Daniel Morgan

Kickstarter's Year in Review

This is a mostly technical post about how I converted flat designs to an interactive microsite for Kickstarter in 2016 to feature all the good stuff the KS community accomplished that year. In 2009 I lived in San Francisco with my girlfriend Willa. We had both been fans of Kickstarter for a while, and knew a few people who had run successful projects. After a fun visit to the Kickstarter theatre to watch the World Cup, Willa felt like it would be a great place to work in arts-adjacent capacity, and she built herself a position as Kickstarter's first curator. Though this was prior to Kickstarter entering Public Benefit Corporation status, we both knew that it was a special kind of company to match people with creative projects. We moved to Brooklyn and she joined up, while I continued working remotely for Tumult now as the 'east coast satellite office.'

In my work at Tumult, I help people get their ideas into interactive animations for the web. I've worked with museums, ad agencies, freelance web developers, schools, and huge development teams at large companies to remove technical hurdles so their animations work. Usually folks are 90% of the way there, but there's a outlier browser or odd technical issue holding them back. The web can be a difficult place to create interactive content when you must support infinite devices, browser versions, and network speeds. So it was kinda scary when Kickstarter asked if I help develop their year in review mid-December of 2016. I knew this was a page that would hit the web hard and I would need to build out pretty wild animations that worked on devices old and new, large and small, and for users on slow internet speeds.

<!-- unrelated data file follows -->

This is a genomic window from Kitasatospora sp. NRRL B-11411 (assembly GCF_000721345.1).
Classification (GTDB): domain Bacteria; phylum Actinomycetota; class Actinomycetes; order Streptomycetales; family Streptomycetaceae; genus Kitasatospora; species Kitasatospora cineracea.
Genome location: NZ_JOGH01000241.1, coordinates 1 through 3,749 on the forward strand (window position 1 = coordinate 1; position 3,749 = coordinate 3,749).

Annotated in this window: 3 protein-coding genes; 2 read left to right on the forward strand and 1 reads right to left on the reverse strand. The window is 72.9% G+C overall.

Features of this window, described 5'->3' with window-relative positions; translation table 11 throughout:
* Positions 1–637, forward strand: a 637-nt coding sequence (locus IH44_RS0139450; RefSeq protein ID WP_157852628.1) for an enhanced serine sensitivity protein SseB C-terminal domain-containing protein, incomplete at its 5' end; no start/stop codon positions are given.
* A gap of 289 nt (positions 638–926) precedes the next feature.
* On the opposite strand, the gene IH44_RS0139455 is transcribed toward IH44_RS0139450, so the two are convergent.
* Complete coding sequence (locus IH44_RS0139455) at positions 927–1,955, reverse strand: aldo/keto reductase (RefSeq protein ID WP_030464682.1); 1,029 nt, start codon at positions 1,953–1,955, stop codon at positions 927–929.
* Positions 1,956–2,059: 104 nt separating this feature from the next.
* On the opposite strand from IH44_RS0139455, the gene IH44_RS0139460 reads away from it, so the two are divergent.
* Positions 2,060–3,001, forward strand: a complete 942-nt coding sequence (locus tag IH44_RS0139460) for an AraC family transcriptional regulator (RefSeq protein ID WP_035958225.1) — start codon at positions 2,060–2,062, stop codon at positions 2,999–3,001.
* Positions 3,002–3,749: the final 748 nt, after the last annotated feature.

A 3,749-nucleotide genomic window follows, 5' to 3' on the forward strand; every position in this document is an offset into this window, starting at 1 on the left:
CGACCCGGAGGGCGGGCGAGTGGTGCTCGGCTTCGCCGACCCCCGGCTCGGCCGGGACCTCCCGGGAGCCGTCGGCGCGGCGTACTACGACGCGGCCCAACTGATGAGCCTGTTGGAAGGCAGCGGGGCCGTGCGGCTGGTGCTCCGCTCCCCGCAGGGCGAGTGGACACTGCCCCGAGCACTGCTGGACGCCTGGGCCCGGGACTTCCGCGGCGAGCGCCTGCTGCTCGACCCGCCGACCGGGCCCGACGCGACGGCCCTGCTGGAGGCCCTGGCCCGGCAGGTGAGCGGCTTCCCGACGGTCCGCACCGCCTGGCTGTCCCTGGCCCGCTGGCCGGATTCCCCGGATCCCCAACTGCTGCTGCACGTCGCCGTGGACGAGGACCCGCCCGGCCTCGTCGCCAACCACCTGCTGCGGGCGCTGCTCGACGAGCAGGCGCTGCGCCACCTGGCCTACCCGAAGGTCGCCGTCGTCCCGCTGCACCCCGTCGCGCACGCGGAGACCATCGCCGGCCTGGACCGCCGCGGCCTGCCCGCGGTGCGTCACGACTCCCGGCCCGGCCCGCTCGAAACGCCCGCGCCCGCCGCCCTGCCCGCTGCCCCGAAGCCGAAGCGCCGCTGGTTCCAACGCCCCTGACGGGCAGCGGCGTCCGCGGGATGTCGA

As I received the assets for the project and started testing how I would go about building out the animations I started to have a bit more confidence that I could do all the pages + designs they were going for. There were a few slides with animated text over videos that I was nervous about, but I realized I could get pretty good support for what the design team at Kickstarter and Gretel was going for.